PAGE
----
I was raised as a tent camper so the idea of sleeping in a structure with electricity and running water was foreign to me at first. It's starting to grow on me, though, and it's probably easier for the kids. We get a little bit of "roughing it" and a little bit of comfort all in one.

My favorite outing this year was a week-long visit to Door County. I found mushrooms growing in our shaded site, we visited friends, and everybody enjoyed the laid-back island lifestyle. Then again, my criteria for successful camping are simple:
  1. Drink some beers
  2. Make a fire
  3. Enjoy!

Lake Home No More

On the last weekend of May I visited the Krueger ancestral lake home with Jenna, the kids, and my parents. They sold it to new owners and were closing the next week so it was our last chance to visit. The house had been in our family since 1968--my whole life and then some!

It was a bittersweet vacation but I'm very glad we went. We did our best to soak in all the joys of cabin life and visited our favorite Douglas County attractions. Cheese curds & root beer float at A&W on the way up; book, antique, and weirdo nerd stores in downtown Alexandria; ice cream & Ms. Pac-Man at Little Dipper (I destroyed my high score from 2012, while holding a licorice-flavored cone); the cemetery where my grandparents are buried. Of course we made fires and took a boat out on the lake and looked for mushrooms and saw eagles and loons. We also attended an estate sale auction and I held an AK-47.

I'm sad to see the lake home go. But now we can explore new destinations and make new memories on our family excursions. We already have four camping trips on the calendar for this summer and who knows all the places we'll go? “It's opener, out there, in the wide, open air.”

In praise of used clothes

"No holes, no spots, and quite respectable, although a little worn; and a waistcoat to match, quite in the fashion. And its being worn really is an improvement, it's softer, smoother...."
-Dmitri Prokofych Razumikhin

2016 St. Paul Craftstravaganza

Or, "the day I didn't sell anything"

Our 11th annual Craftstravaganza was a good event, like usual. The weather cooperated, only one artist out of 90 didn't make it, and several old friends showed up. It's always great to check out our new participants' work and visit with returning artists, and I took home a few goodies for myself (I'm really into ceramics lately). These are the things we love about doing the show. But it was all overshadowed for me personally by the fact that I didn't sell a single piece of embroidery.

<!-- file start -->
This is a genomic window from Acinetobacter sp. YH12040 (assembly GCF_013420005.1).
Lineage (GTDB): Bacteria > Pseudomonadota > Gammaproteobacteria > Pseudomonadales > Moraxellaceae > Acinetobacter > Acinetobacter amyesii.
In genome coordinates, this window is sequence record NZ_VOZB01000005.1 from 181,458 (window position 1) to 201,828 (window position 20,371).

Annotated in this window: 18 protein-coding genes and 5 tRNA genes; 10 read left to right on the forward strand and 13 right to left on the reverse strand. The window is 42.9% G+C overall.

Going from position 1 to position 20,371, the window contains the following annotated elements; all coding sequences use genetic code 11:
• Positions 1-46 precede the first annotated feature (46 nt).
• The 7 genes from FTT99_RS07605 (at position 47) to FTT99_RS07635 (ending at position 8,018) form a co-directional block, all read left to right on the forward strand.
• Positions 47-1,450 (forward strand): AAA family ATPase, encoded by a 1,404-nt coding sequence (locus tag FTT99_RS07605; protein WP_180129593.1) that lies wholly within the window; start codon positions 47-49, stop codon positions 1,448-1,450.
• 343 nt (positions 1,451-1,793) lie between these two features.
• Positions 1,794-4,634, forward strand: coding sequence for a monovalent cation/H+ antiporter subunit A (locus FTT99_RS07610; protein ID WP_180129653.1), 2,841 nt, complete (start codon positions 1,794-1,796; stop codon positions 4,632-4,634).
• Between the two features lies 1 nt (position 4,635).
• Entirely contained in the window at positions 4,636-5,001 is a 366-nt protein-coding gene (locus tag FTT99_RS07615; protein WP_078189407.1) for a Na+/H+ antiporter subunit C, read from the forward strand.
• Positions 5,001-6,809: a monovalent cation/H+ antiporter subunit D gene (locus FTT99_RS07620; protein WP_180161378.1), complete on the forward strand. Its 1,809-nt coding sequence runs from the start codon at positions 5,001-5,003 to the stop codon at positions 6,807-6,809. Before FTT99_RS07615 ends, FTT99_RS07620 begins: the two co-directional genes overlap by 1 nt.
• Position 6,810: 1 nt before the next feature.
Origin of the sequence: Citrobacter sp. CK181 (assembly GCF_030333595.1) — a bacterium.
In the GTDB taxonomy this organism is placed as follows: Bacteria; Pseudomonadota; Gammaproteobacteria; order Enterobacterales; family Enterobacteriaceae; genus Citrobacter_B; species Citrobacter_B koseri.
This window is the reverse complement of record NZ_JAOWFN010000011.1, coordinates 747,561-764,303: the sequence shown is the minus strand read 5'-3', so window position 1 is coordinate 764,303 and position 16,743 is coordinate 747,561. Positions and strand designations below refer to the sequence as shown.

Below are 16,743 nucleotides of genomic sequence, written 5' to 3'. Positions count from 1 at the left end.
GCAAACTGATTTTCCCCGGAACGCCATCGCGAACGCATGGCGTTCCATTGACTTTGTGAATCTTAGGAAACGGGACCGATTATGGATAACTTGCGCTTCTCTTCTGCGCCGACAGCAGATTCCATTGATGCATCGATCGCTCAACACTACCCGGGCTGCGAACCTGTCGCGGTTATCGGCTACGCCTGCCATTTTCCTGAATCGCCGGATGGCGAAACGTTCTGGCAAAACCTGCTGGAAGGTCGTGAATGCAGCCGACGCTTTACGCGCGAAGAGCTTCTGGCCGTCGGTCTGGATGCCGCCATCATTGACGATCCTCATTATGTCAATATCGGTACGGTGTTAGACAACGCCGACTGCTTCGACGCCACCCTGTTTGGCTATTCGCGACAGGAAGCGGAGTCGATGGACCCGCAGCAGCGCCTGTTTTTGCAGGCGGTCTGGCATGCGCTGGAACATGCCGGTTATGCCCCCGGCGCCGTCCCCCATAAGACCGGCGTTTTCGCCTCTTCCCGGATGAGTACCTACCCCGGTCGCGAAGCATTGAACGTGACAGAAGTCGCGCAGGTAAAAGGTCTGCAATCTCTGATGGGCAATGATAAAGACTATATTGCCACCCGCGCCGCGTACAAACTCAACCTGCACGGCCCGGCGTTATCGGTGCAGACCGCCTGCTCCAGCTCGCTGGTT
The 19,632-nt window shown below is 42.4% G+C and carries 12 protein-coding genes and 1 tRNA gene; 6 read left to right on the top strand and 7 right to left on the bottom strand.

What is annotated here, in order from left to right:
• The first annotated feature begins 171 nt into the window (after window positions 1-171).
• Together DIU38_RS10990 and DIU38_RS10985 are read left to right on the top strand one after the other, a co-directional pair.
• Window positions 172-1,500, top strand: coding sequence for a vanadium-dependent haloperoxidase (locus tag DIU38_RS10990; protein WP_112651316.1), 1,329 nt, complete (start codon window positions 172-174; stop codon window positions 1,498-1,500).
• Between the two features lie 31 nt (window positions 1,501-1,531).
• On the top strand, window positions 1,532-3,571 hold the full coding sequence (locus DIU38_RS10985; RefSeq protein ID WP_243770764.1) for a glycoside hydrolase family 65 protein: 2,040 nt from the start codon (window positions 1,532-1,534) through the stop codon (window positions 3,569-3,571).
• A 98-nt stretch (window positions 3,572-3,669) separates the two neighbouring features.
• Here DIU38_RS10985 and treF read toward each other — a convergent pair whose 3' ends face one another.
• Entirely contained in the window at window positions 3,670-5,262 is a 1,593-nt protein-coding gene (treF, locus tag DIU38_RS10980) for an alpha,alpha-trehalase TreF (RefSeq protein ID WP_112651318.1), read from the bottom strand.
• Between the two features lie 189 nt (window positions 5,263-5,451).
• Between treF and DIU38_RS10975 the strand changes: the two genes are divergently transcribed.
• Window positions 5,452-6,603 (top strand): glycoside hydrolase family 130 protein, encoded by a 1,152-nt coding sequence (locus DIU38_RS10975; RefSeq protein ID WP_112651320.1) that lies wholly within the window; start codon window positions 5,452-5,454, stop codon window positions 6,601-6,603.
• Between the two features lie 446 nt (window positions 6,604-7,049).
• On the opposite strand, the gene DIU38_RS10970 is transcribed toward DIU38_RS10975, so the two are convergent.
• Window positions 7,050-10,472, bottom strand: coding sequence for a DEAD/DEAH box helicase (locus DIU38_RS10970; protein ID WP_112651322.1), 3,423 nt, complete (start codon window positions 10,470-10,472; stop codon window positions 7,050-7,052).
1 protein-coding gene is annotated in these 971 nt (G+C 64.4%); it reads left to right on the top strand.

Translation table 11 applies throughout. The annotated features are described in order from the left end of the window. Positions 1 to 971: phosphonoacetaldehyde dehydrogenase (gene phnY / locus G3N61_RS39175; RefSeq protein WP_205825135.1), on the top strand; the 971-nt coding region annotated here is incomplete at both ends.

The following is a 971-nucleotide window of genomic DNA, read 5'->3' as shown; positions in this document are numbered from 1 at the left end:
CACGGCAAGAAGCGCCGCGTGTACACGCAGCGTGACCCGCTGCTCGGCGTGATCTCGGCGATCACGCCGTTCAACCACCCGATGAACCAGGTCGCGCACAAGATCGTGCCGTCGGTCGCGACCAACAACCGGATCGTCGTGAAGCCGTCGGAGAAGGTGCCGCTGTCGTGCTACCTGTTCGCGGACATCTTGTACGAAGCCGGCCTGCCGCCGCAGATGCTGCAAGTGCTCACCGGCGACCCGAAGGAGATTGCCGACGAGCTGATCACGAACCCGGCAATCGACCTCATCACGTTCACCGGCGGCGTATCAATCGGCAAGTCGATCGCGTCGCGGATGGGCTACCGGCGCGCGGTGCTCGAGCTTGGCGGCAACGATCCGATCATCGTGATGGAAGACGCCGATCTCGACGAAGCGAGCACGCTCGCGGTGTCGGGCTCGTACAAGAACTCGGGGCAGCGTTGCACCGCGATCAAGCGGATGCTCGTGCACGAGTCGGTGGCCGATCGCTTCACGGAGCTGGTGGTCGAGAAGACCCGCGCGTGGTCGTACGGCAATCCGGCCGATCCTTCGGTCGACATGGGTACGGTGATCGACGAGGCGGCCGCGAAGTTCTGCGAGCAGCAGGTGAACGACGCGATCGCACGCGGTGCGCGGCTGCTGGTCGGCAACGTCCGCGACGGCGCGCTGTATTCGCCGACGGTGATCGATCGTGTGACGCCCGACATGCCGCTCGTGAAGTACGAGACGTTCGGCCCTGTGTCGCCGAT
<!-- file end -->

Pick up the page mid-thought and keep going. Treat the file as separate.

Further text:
Now, this isn't a big deal overall: the booth is free for me so if I make zero dollars I still break even. But it is a bit discouraging, so I'm contemplating some changes for my stitching business, the main one being that I need to open an online shop. Our friend Aisha recommended the Square platform and that's what I used! You can see my new Angleworm Embroidery shop now!!!

By the way, our kids came to the show this year and Natalie selected one of my hoops (Chun-Li) to bring home with her. When it was over we were talking about how nobody bought anything else and she wanted to pay me for it! So I did end up making back $1 of my own money in change from a very cute and generous little customer.

Games about staying home

I grew up playing the Pokemon series of games, and the formula for each is predictable. They are coming-of-age stories where a young boy or girl leaves home on their own, travels the land, and has adventures. It's a common structure for video games and really all fiction. But my kids don't like it.

Pokemon Red/Blue was released in 1998 when I was 17 years old, and I first tried to interest Natalie in Pokemon X/Y when she was 5 or 6. She kind of enjoyed exploring, battling, and collecting pocket monsters, but most of all she wanted to go back to the beginning of the game, to her home. It's counter to the design of the game and there's no in-game reason for you to make this trip back: your mother barely acknowledges your presence. But obviously the desire to return had nothing to do with game mechanics and everything to do with how she felt.

Recently I bought a game called Stardew Valley and the kids are fascinated to watch me play it. As much as I've tried to interest them in other games in the past, this one has grabbed their attention so much that they actually ask me to play it, and watch intently while I do. It seems most of the reason for its appeal is that Stardew Valley is all about living a quiet life on a farm, raising livestock, making friends... not your typical action-packed video game nonsense.

It got me to thinking about other games I love that are basically about staying at home and not doing anything heroic. My good friend Laurie introduced me to Harvest Moon (the series Stardew Valley is based on), and I played a lot of Animal Crossing on the GameCube my senior year of college. I play my share of violent AAA games but I'm sure glad these other games exist. Not to mention my tolerance for stress and frustration, and interest in pretending to shoot people, keeps waning the older I get. When I get tired of murdering bad guys I just need to spend some time in virtual nature and relax with my imaginary friends.

A Day in the Life

6:00 - Alarm wakes me up. Paisley is finally sleeping through the night! Now, for the first time in eight years, I'm finally getting a full night's uninterrupted sleep.

6:45-ish - Paisley might wake up and join me for a breakfast of chocolate (Nutella) toast, or else I'll get ready in the dark and silence.

7:00 - Leave home and drive two miles to the bus stop.

7:11 - Bus leaves the station. I've always got a book or two in my bag to keep me busy. The express library at Carver Station (for drop-offs AND automated pickup) is one of my favorite things.

8:00 - The bus drops me off in downtown Minneapolis right outside the front door of my building, like as unto a veritable KING OF PUBLIC TRANSIT. I climb stairs up to the tenth floor and get straight to work.